Montenegro. The Black Mountain.
Its name looms ominously, like a warning, and yet, despite the daunting description, the country shouldn’t be shunned. It is a stunning place, untamed and raw.
In its remote hinterlands craggy summits grow above green pastures, before journeying towards the turquoise waters of the Mediterranean. Ever westward they travel, past virgin woods and shaded glens, by raging streams and hidden dens, chasing the movement of the fading light, before abruptly tumbling down into the murmurous depths of the sea.
Where the rock kisses the shore, this rugged land reveals its outmost beauty.
This is Montenegro. A dramatic creation shaped by the elements.
VISA | Montenegro grants visa-free entry to all European countries for up to 90 days (30 days for Kosovo, Belarus, and Russia). If you are a resident of a non-European country check Passport Index for a quick overview.
MONEY | Currency: Euro. Besides not being part of the EU, Montenegro surprisingly uses the Euro (same as Kosovo btw!). In the 1990s, Montenegro adopted the German Mark due to the rapid decline of the Yugoslavian Dinar, hence, when Germany transitioned to Euro in 2002, Montenegro followed suit.
Banks and ATMs are widely available in the main towns. Supermarkets and bigger restaurants will accept bank cards, however, smaller shops might not, so always carry some cash with you.
PUBLIC TRANSPORT | Podgorica is the main hub regarding bus travel in Montenegro. Due to its central location (and capital status) you will find buses to every corner of the country. Buses (from Podgorica) normally go a few times a day, however, it is best to check the day before your departure. Prices are reasonable (calculate roughly 3€ for an hour).
Train travel is also possible. Two lines are currently open for passengers. The Belgrade-Bar railway, linking Serbia with the Montenegrin coast (a simply stunning route, especially in the northeast of Montenegro), and the Nikšić-Podgorica railway, connecting the country’s two biggest cities.
Public transport in Podgorica is rudimentary at best, however, due to its manageable size walking or biking is the best option anyway.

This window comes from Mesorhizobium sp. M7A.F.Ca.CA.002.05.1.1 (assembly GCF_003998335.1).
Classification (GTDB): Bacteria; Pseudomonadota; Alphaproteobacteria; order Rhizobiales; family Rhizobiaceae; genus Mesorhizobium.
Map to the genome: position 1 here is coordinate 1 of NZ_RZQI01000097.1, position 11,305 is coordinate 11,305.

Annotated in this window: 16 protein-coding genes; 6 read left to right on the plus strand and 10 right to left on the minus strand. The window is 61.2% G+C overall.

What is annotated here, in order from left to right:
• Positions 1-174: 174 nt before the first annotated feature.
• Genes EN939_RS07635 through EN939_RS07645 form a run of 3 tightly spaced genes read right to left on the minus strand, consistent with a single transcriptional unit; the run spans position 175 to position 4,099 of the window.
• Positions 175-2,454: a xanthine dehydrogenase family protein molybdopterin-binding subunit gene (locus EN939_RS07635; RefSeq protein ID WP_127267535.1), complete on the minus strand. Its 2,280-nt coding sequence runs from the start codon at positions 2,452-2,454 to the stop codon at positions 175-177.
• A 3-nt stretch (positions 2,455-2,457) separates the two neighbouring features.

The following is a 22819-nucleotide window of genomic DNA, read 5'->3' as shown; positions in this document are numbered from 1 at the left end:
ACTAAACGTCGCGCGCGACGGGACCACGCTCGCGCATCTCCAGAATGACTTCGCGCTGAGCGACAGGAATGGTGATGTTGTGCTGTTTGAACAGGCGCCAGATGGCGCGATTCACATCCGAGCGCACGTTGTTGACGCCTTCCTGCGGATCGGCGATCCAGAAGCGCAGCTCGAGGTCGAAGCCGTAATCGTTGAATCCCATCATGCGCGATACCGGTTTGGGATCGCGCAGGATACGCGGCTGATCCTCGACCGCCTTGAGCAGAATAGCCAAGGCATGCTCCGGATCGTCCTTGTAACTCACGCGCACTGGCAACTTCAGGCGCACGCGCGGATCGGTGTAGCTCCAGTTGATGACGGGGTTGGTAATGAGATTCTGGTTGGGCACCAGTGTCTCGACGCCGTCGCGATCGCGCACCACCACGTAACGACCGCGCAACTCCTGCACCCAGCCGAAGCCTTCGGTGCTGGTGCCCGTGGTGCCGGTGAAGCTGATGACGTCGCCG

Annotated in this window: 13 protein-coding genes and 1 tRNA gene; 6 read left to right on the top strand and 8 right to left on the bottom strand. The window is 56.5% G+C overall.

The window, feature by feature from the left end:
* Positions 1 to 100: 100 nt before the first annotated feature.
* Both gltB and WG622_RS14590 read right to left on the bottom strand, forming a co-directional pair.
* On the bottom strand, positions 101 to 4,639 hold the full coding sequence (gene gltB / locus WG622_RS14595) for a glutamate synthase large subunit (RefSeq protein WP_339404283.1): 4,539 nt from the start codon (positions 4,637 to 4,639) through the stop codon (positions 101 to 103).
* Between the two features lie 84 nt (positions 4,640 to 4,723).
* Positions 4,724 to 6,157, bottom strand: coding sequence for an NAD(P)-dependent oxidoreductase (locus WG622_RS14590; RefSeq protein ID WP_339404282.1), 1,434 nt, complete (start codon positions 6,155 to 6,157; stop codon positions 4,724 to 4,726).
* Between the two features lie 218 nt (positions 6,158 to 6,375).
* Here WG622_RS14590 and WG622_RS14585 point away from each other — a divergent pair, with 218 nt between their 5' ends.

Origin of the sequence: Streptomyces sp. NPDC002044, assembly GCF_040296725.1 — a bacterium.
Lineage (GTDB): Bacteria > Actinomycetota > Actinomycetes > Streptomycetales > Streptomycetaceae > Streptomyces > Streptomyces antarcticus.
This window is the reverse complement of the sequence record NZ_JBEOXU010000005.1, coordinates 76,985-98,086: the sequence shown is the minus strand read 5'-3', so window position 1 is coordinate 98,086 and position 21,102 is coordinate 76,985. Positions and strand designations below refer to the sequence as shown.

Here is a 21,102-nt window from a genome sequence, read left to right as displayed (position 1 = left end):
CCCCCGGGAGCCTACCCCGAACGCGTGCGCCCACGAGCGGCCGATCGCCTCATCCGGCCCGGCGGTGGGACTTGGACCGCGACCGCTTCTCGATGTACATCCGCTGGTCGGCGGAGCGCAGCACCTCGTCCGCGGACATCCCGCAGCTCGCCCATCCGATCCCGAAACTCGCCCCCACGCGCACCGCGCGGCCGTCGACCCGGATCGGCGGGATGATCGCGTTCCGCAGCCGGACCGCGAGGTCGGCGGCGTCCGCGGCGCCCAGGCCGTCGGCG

| MONTENEGRO TRAVEL TIP
Rent a car
Although buses between main towns run relatively frequently, it might prove to be a bit more challenging to visit the more remote sites of Montenegro (e.g., Biogradska Gora, Ostrog Monastery, etc.). Therefore, I highly recommend renting a car, while inside the country!
Not only will you be more independent timewise but the small size of Montenegro allows you to reach pretty much any point in the country in around three hours from Podgorica, even allowing you to hit multiple sites in a day if you wish to do so.
In off season prices are relatively moderate (20-25€/day) but can increase quite a bit during the summer months.
| MONTENEGRO TRAVEL TIP 2
Get a Balkan SIM card
Most Balkan nations are relatively small and since travelling across the region is usually paired with multiple border crossings in a short amount of time, getting a separate SIM card for every country might not seem like the most budget-friendly option.
However, since July 2021 five ex-Yugoslavian countries (Serbia, Bosnia, Montenegro, Kosovo, North Macedonia), that are currently not part of the EU and their free roaming policy, + Albania have dropped all roaming charges within their borders.
I was told the price was around 20€ for a month. Definitely a good option if you are travelling around the Western Balkans.